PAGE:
5 Things You Should Know Before Having Foot Surgery

August 26, 2015
Don't let your feet go under the knife until you read this.

If you’re a runner and you’ve noticed your feet look more like mangled claws than feet these days, you’ve probably considered foot surgery. But which is worse: the pain of walking each day on bunions and hammertoes or the pain of surgery?

To find out, we talked to top foot docs about what surgery for common foot woes (such as bunions, hammertoes, nerve enlargement, tendon rupture, and heel pain) entails, as well as possible complications and if it’s really worth it to see a surgeon. Here are five things every woman with aching feet should know:

1. Surgery’s a Last Resort
“Almost all foot conditions have a non-operative treatment path, and surgery is only for those that can’t get better without it,” says Andy Gerken, M.D., a foot and ankle specialist with Hoag Orthopedic Institute in California. Sure, every once in a while, surgery is the only option, like if you rupture your Achilles tendon and need it repaired. But most of the time, that's not the case.

If your dogs have been barking for more than two weeks and the ’ole RICE trick (rest, ice, compression, elevation) isn’t helping things, make an appointment with a doctor—either an orthopedic surgeon or a podiatrist that’s surgically trained—to discuss your options. Generally, before surgery is even offered up as an option, you’ll try physical therapy, orthotics, injections, and new shoes, says doctor of podiatry medicine Krista Archer, an associate of the America College of Foot and Ankle Surgeons and staff member at Lenox Hill Hospital in New York City.

RELATED: 6 Ways You Could Be Damaging Your Feet

2. It’s Performed as an Outpatient Procedure
Most patients walk (or hobble) out of the hospital just hours after their surgery, sporting a lovely surgical boot, says Archer. During surgery, the foot is usually numbed, but the patient stays awake. Don’t worry—you won’t be able to see anything. How long the surgery lasts depends on what’s plaguing your foot, but in the case of bunion surgery (which is one of the most common foot surgeries among young women), the whole thing takes about 60 minutes.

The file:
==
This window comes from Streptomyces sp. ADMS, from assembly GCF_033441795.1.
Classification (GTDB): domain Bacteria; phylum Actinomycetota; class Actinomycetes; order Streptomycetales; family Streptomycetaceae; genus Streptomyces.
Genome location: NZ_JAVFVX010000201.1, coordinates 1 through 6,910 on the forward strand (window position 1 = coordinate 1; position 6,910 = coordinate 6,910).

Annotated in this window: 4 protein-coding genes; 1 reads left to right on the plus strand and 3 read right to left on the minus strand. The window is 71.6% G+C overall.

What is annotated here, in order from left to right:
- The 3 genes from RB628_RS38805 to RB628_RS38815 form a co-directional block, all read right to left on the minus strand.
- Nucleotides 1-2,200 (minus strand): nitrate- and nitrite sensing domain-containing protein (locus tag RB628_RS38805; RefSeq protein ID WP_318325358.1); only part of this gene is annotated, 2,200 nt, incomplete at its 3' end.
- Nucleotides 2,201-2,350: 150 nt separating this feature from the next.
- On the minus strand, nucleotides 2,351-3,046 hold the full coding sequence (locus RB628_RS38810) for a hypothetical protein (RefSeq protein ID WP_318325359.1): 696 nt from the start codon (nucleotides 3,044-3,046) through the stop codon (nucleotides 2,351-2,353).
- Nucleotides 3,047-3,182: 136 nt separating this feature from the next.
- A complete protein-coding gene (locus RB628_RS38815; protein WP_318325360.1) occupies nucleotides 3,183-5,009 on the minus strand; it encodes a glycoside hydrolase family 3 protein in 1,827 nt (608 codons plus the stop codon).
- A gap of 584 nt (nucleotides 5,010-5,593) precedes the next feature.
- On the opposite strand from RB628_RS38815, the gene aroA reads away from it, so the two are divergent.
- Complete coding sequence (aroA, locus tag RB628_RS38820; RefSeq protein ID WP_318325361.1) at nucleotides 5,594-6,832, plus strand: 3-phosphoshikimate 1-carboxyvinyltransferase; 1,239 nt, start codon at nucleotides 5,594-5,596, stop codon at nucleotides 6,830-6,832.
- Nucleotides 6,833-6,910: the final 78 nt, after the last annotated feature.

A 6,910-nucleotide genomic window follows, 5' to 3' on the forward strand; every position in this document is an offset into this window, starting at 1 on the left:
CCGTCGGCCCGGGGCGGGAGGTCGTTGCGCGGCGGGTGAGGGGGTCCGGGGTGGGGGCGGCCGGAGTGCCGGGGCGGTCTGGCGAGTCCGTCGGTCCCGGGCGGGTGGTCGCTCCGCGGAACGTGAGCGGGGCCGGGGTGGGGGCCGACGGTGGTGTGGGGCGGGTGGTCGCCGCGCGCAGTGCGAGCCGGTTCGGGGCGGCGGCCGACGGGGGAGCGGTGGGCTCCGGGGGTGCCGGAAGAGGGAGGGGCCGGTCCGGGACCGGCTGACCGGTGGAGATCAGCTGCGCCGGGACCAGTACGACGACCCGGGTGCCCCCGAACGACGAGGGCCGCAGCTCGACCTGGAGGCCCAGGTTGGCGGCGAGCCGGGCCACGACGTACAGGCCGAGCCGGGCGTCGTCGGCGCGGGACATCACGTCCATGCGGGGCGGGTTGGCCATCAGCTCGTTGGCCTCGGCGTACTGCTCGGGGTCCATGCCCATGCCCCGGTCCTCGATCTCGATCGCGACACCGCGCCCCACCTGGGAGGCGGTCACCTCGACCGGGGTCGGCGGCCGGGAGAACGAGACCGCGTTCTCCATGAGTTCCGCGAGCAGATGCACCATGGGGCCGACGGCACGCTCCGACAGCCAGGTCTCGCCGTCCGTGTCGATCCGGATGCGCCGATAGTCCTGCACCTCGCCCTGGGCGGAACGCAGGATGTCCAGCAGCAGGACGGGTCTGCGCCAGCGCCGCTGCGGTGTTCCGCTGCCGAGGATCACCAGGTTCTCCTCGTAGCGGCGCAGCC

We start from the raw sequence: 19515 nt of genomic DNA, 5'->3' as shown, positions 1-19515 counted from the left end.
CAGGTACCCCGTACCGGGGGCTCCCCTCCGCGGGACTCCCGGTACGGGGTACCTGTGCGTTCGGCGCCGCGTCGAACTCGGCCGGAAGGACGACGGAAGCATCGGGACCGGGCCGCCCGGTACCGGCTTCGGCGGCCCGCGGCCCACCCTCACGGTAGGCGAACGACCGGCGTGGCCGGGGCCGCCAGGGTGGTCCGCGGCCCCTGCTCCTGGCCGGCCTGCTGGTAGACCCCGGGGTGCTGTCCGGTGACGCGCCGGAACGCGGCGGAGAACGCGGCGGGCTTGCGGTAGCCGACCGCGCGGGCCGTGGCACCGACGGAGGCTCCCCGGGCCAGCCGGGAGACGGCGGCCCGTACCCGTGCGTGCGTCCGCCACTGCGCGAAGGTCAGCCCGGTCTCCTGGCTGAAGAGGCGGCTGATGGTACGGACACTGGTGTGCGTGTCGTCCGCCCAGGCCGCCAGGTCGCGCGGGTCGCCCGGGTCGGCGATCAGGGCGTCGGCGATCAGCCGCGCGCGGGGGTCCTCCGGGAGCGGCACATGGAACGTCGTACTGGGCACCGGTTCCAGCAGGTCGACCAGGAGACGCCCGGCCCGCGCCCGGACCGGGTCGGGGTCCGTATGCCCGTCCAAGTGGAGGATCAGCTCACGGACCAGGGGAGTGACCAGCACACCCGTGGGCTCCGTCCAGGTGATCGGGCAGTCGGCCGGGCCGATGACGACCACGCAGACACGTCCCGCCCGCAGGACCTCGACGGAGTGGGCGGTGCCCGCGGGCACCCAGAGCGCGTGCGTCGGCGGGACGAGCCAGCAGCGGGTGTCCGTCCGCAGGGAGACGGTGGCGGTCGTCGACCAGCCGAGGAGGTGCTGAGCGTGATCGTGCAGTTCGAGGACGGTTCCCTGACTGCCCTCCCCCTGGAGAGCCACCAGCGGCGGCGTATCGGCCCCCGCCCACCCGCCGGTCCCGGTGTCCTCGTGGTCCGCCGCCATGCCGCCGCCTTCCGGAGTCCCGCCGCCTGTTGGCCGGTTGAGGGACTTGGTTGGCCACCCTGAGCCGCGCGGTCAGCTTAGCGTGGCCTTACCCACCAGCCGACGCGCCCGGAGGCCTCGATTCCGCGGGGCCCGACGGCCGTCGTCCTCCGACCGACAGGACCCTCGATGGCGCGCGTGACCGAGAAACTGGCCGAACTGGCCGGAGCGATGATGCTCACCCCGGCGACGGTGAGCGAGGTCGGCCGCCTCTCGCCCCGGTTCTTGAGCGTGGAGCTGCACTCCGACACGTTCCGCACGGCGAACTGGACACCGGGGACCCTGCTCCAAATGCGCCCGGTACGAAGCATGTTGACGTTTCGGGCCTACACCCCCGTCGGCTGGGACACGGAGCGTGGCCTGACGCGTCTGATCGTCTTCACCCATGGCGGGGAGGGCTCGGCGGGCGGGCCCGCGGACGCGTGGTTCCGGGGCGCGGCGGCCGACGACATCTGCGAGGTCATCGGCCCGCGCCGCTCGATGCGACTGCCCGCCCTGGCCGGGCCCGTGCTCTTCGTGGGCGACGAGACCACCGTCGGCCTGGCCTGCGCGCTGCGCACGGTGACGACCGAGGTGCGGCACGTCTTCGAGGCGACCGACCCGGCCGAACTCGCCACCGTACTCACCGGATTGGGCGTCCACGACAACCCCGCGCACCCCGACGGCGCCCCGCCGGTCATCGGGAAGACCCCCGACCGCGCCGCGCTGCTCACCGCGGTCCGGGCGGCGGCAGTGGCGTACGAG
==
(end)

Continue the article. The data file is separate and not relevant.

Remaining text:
3. Recovery Sucks
You’re going to be in a boot for a long time before you get back into heels. “Patients need to be prepared to invest at least four weeks in a boot, with total recovery time taking eight to 12 weeks,” says Archer. During the recovery time, expect a lot of sitting with your foot up, changing bandages, and waiting. While running and pretty much any high-impact exercise is a no-no for a couple months, most doctors will let you get on a stationary bike sooner, says Gerken. That said, the inconvenience is far worse than the pain. After a couple of days, the pain isn’t anything some ibuprofen can’t handle.

RELATED: 6 Pairs of Hot Heels That Won't Murder Your Feet

4. Complications Are Rare
Luckily, for most patients, there is a pain-free light at the end of the tunnel. For instance, according to the American Academy of Orthopedic Surgeons, bunion surgery comes with an 85 to 90 percent post-surgery satisfaction rate. And complications are rare. While they can include infection and nerve injury, they occur in only one to two percent of all foot surgeries, says Gerken.

RELATED: The 10 Most Repulsive Runners' Feet Photos You'll Ever See

5. It Can Be Pricey
Price tags range from a couple to more than 10 grand. It largely depends on the type of surgery, your city—and this one’s important—how much your insurance company will pay. Before you start scheduling surgeries, talk to your insurance company to see what or if a fraction of your surgery will be covered. After all, some companies consider bunion and hammertoe surgeries to be elective, meaning they aren’t going to shell out what you hope.

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